Tests were conducted using round reserves to determine if the reserve would deploy properly in the event of a drogue-in-tow malfunction.
During the test jumps, Matt Kelly became entangled with the drogue bridle during a spinning exit. It was determined that the drogue apex should not be break-tied to the drogue deployment bag. The sail bridle on the Russian drogue was adopted to facilitate keeping the bridle from entangling the jumper.
The equipment ordered from North American Aerodynamics arrived late during the 1981 season. It was found to be unsuitable for its intended use.
Sixteen main canopies received were Jalbert 252 "lights", made with one of the first runs of F-111 nylon.
Veitch and Lund attended a rigger's conference in Muskogee, Oklahoma to meet with parachute equipment manufacturers. Lund was the primary designer and lead manufacturer of the first BLM Ram Air harness.
Four additional jumpers were trained in August of 1981 to be the core group of trainers for the Ram Air program: Craig Irvine, Bob Mauck, Ed Strong and Jack Firestone.
In 1982, the Ram Air program procured six prototype reserve containers from Paraflite, six XL Cloud main canopies, and six MT-1 reserve canopies. Sixteen drogue canopies were manufactured in the loft.
A long sail bridle for the drogue was designed when it was determined on dummy drop tests that during a drogue-in-tow malfunction, the burble above the drogue could prevent the reserve from opening properly.
Trained in June of 1982 were Eric Brundige, Lynn Flock, Doug Certain and Bert Mitman. This group had significant previous sky-diving experience with Ram Air canopies. Flock would later become the focal point for Ram Air research and development.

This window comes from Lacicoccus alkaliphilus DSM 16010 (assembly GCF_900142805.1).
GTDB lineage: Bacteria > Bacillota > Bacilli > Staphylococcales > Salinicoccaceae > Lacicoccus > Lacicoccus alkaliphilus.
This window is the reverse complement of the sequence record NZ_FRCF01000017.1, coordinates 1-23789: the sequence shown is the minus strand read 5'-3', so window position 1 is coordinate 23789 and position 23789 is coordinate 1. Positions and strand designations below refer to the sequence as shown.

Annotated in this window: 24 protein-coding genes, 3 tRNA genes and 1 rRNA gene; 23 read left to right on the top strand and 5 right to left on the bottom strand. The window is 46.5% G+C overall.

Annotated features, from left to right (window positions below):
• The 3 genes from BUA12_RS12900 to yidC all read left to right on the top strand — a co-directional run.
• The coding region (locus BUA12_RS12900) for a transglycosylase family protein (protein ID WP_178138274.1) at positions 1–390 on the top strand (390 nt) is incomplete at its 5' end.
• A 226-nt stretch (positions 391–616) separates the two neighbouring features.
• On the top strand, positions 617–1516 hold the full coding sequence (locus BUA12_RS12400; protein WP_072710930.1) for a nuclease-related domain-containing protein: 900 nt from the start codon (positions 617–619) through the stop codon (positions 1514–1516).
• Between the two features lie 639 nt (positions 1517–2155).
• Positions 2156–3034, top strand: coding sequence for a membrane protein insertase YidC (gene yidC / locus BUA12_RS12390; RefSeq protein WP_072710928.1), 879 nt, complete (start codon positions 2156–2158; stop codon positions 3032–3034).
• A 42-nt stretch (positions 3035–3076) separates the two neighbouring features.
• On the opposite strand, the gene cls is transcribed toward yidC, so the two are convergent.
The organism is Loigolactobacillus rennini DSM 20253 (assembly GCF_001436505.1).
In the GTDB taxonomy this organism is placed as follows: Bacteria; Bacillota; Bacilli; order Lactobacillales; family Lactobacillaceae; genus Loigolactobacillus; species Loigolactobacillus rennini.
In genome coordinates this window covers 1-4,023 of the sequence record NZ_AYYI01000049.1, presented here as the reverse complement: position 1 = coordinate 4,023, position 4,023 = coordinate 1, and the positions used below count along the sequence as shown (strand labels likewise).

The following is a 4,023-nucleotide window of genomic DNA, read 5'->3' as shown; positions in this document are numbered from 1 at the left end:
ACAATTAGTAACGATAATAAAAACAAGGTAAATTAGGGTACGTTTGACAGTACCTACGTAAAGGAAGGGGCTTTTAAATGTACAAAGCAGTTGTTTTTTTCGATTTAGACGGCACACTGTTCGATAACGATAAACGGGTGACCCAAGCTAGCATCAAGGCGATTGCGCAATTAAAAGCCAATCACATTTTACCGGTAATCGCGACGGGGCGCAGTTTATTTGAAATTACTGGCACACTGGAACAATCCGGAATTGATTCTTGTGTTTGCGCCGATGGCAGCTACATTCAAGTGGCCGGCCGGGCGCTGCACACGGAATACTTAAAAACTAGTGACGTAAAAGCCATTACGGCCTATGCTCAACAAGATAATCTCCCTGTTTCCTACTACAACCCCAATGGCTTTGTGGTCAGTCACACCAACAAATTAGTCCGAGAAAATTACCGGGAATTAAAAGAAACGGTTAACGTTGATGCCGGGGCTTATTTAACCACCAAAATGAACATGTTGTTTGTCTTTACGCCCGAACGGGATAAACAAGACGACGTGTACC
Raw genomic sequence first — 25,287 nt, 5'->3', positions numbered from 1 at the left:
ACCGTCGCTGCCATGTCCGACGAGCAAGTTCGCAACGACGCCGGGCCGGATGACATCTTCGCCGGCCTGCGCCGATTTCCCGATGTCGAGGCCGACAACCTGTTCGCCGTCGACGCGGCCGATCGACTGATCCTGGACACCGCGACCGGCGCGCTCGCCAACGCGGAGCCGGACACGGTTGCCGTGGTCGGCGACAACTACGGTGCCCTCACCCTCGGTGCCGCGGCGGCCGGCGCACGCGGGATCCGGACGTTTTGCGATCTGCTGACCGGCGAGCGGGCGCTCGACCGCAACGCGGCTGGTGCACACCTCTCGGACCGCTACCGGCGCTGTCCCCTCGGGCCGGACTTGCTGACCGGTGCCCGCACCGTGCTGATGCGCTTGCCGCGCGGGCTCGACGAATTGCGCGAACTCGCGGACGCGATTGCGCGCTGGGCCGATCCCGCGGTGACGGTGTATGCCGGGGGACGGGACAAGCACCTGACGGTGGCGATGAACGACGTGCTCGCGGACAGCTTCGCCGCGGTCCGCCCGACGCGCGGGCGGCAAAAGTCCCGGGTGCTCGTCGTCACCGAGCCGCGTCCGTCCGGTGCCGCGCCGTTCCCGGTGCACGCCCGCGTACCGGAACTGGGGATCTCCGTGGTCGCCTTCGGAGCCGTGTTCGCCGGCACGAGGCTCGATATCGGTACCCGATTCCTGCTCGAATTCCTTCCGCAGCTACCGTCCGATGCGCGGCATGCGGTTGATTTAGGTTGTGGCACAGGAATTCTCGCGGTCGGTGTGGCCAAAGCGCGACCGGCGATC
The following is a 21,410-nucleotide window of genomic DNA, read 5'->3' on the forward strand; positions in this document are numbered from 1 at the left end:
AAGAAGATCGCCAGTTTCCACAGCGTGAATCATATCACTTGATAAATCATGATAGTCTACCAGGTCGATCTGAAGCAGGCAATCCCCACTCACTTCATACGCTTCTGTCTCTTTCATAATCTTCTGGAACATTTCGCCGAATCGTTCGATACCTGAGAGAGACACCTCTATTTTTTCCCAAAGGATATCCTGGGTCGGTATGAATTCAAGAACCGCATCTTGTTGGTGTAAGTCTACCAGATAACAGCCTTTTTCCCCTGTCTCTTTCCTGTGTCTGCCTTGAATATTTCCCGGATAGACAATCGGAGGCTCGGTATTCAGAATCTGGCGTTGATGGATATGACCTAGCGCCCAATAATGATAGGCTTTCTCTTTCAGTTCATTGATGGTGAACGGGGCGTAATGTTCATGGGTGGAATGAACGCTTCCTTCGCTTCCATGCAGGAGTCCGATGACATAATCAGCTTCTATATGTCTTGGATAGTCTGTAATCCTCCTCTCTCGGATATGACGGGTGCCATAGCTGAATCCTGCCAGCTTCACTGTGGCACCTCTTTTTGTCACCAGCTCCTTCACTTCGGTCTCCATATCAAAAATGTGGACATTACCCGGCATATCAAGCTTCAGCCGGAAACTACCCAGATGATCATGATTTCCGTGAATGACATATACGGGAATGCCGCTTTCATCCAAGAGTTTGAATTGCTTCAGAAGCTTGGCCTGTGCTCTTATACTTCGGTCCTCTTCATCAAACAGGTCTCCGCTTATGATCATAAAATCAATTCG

The Ram Air system development had progressed to a point where it was ready for field evaluations by the test jump cadre. The Jalbert 252 and the Paraflite XL Cloud were the primary main canopies and the drogue deployment system had reached a reliable level of performance.
On June 21, 1982 the first Ram Air fire jump was made on fire #8524 near Selawick Lake, Alaska. The eight man stick exited the aircraft on a single pass. The spotter was Jim Veitch and the jumpers were Matt Kelley, Ed Strong, Eric Brundage, Craig Irvine, Jerry Waters, Jack Firestone, Bob Mauck and Lynn Flock.
A concussion-type head injury occurred to Hilliard on a fire jump when loose diagonal back straps allowed the drogue attachment yoke of the harness to strike the back of the jumper's helmet on drogue opening. A design change required the removal of a fiberglass stiffener that was determined to be unnecessary to stabilize the drogue attachment point. Greater emphasis was placed on adjusting the harness to the jumper and prejump equipment checks.
In August of 1982 the first regular Alaska smokejumpers were trained on the Ram Air system. Parascension continued to be utilized to maximize Ram Air landing experience. The first regular Ram Air rookie class was Scott Dewitz, Mark Kroger, Ken Coe, Rodger Vorce, John LeClair, Bruce Nelson. A second class trained included Brian Lovett, Jim Kelton, Chris Palmer, Gary Schneegas, Mike August and Steve Norrod.
Certain and Kelley made evaluation jumps using Ram Airs in Colorado to determine effectiveness in Great Basin smokejumpers operations. Jumps were made at evelvations above 10,000 MSL and on steep sidehills. The evaluations were successful and recommendations were made for future smokejumper details to Great Basin to come Ram Air equipped.
Veitch and Kelley made demonstration jumps for the Forest Service in Missoula, Montana at a spot near the MSO training units. Two of the jumps were made in winds of about 20 mph.